“Can you hear me in there?” Hateman called.


“Do you know the combination?” “Yes.”

“Fine, let’s have it.”

Bateman had the door open in a few •seconds.

Hut it’s not always that easy. Three years ago Taylor’s sent service expert Hill Creighton to Sheflerville, Que., to open a safe at the? Imperial Hank of Canada. The locking bolt had stuck in the locked position. It was just before Christmas and the safe contained the cash to pay two hundred miners for their month’s work. With the permission of the bank manager, the impatient miners had already attacked the safe with acetylene torches when Creighton arrived by air from Quebec City.

He decided to drill the safe, but there wasn’t room to work in the bank. The miners promptly hauled the safe to the mine-company office. There, with two hundred enthusiastic rubbernecks cheering him on, Creighton got the safe open in an hour.

Many people have admired the handiwork of Taylor’s safecracking experts and not all of them with motives as pure as those of the Shefferville miners. Both Creighton and Bateman have been approached by shady characters looking for “a partner who knows his way around a combination lock.” The

stock answer to such suggestions, says Bateman, is to say, “It’s a good thing we’re both honest men,” and walk away. No Taylor employee has ever been accused of complicity in any safe burglary.

At one time in the Nineties at Taylor’s Toronto factory noonday prayer meetings were held each Wednesday for the workers. Hut this was not so much to ward off the devil and temptation in their work as it was to satisfy the naturally pious disposition of some of the workers.

Today Taylor sa fes are sold by

eighteen salesmen working from offices in Toronto, Montreal, Winnipeg and Vancouver. They have all kinds of customers. During the war Taylor’s made a lead-lined safe for Toronto General Hospital, to store radium. The firm supplies tabernacle safes to scores of Roman Catholic churches for the safekeeping of the Holy Eucharist. Papal edict made each parish priest responsible for this act after several cases of theft by cranks.

Veteran Taylor employees recall the day in 1919 when Sir William Mulock, after loitering outside the factory for

some time, finally came in and ordered a heavy steel door, with a combination lock, to be fitted to his wine cellar. The Ontario Temperance Act had just come into force.

One Montreal man ordered a wall safe just big enough to hold his postagej stamp albums. Another customer wanted a miniature model to store a rolled-up painting of his grandfather. Still another in northern Ontario ordered a half-ton burglar-proof safe and asked that it be sent in parts so that his neighbors wouldn’t know what he was buying. He intended to put it together himself. When Taylor’s replied that such a safe wouldn’t be very burglar-proof, the man agreed to a compromise. The safe was shipped to another town eighty miles away and he picked it up there with a truck.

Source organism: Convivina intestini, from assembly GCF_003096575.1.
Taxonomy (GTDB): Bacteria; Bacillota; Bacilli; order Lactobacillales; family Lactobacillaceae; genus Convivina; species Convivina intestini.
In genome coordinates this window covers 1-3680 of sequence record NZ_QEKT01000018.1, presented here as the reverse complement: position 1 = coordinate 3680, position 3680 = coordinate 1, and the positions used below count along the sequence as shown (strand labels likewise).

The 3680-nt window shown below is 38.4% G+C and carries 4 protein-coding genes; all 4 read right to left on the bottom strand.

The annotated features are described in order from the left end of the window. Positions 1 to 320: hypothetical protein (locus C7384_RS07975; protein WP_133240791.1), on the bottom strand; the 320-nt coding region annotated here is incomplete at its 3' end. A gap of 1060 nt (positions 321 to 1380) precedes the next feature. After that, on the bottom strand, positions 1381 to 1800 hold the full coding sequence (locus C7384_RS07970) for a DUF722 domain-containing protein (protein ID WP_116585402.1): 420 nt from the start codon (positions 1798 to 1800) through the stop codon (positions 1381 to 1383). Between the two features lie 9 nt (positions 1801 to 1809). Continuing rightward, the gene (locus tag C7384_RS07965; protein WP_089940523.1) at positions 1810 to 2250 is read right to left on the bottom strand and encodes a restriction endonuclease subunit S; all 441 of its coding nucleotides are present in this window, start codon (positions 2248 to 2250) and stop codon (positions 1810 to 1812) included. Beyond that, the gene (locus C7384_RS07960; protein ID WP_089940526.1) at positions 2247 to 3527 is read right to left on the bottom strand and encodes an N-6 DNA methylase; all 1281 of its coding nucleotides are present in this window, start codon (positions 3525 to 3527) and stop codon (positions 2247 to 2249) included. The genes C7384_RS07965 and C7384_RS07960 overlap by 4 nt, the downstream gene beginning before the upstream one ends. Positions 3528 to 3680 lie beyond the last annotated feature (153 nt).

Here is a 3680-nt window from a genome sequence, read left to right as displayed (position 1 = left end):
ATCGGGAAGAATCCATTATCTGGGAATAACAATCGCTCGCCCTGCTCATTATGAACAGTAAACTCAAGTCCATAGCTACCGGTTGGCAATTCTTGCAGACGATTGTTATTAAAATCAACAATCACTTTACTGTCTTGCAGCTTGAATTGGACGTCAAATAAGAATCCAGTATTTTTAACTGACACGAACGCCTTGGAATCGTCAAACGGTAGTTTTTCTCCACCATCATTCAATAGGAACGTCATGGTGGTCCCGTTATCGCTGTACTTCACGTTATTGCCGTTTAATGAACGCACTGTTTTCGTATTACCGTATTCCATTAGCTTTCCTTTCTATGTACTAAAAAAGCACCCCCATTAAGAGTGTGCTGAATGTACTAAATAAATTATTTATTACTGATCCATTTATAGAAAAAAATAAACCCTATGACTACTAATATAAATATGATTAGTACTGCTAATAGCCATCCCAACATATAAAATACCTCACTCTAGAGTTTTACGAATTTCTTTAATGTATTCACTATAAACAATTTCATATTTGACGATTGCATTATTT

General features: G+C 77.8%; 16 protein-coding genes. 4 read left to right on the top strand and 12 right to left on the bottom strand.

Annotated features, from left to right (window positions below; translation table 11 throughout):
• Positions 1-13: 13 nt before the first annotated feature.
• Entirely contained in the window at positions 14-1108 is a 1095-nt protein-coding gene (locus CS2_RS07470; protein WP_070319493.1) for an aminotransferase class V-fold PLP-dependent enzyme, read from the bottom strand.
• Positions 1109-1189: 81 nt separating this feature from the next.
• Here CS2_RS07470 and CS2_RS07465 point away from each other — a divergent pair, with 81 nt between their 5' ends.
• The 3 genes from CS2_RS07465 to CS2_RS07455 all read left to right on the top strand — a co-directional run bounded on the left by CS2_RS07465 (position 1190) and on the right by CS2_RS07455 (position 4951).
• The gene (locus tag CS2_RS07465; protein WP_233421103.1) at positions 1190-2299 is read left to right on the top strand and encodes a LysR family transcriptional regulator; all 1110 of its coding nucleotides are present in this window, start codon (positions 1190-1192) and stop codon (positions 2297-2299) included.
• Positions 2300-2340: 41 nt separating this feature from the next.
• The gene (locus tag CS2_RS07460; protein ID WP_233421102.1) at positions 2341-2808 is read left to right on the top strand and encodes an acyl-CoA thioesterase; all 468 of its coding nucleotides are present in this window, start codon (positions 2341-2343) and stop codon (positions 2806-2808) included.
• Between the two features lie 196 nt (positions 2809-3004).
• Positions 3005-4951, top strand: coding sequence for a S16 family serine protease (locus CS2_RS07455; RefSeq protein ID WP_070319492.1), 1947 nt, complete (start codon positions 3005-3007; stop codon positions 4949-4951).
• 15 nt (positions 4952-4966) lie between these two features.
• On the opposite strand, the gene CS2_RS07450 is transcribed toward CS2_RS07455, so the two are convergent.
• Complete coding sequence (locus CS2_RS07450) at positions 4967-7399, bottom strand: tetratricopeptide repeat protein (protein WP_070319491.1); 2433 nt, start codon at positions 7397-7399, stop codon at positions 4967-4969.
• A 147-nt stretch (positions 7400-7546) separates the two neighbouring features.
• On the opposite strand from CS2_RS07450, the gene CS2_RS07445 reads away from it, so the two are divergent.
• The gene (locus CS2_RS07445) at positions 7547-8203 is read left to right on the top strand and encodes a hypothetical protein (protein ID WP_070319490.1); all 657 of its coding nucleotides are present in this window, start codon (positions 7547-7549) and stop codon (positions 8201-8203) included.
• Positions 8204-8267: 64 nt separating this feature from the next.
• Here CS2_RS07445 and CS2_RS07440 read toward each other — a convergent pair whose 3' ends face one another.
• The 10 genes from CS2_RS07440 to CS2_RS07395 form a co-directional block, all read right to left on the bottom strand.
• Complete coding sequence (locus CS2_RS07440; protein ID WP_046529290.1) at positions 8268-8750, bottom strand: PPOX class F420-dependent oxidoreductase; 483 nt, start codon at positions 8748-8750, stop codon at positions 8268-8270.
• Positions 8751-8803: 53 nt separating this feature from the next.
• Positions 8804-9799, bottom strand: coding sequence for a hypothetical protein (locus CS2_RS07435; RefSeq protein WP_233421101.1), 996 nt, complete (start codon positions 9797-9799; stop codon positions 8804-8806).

The first Taylor safes in Canada were made by brothers John and James ’Taylor, two Englishmen who had worked as safe makers in New York and then founded a business in Toronto. In 1875 they sold out to Thomas Saunders, a bookkeeper, and Robert Bain, a merchant, although James Taylor stayed on as plant superintendent. When he died the factory had no master me1 chanic, so Saunders persuaded a cousin in Buffalo, Thomas West, to come to Canada and take over.

Six months after West arrived Saunders died and Bain retired to Switzerland. West became boss and was largely responsible for building the firm to its present pre-eminent position among safe makers in Canada, although not without competition. At one point in the Eighties two employees, William McBride and W. T. Walker, set up a firm called J. Taylor Toronto Safe Works, and tried to steal the original firm’s business. They even got Taylor orders by bribing a postman.

At that time Taylor’s was manufacturing its first fireproof safeemdash;a light steel box inside another light steel box, with an air space and a lining of fire clay in between. Such safes are not intended to be burglar-proof, but McBride and Walker bought one, assembled several prominent businessmen and read from a Taylor catalogue extolling the virtues of the Taylor burglar-proof safe. Then, with a cold

chisel and hammer they rapped the outside of the fireproof safe and easily pierced the wall.

Taylor’s replied with an exhibition showing the value of a fireproof safe. ’They placed bank notes and a bag of gunpowder inside the safe and sat it on a bonfire. The outside walls turned red; after they cooled the bank notes and gunpowder were taken out and triumphantly displayed to the crowds watching the display.

In the fire that destroyed a large section of Toronto in 1904 forty fireproof Taylor safes were taken from the ruins, some with their doors fused by the heat. ’The contents of all forty were undamaged. In the Rimouski and Cabano fires in Quebec in 1952 thirty Taylor safes again survived the flames.

In northern Ontario a few years ago a hotel burned and the proprietor called for a Taylor serviceman to open a safe lying in the wreckage. When the Taylor expert arrived the hotelman asked him to wait until the next day before drilling. The next day he tried to postpone the work again.

‘‘He was afraid of what he’d find in the safe,” says J. M. West, son of Thomas West and vice-president of Taylor’s. The Taylor expert went ahead anyway. When the safe was opened the hotelman reached in and, with trembling fingers, withdrew thirty thousand dollars in bank notesemdash;-undamaged. He sat down on the ground and wept.

Fireproof safes are easy for safe burglars to open. ’1’aylor’s is always reminding its customers that they should have burglar-proof safes to protect valuables against theft, and fireproof safes to safeguard their documents in the event of fire. But burglars continue to make rich hauls occasionally from the fireproof safes.

Of course they have their disappointments too. Every burglar-proof safe isn’t necessarily loaded with valuables. In Saint John, N.B., a few years ago burglars hauled a half-ton safe from an office and trucked it ten miles out of the city into the woods. There they attacked it with sledge hammers and crowbars. After several hours they got it open. They netted exactly sixtyseven cents.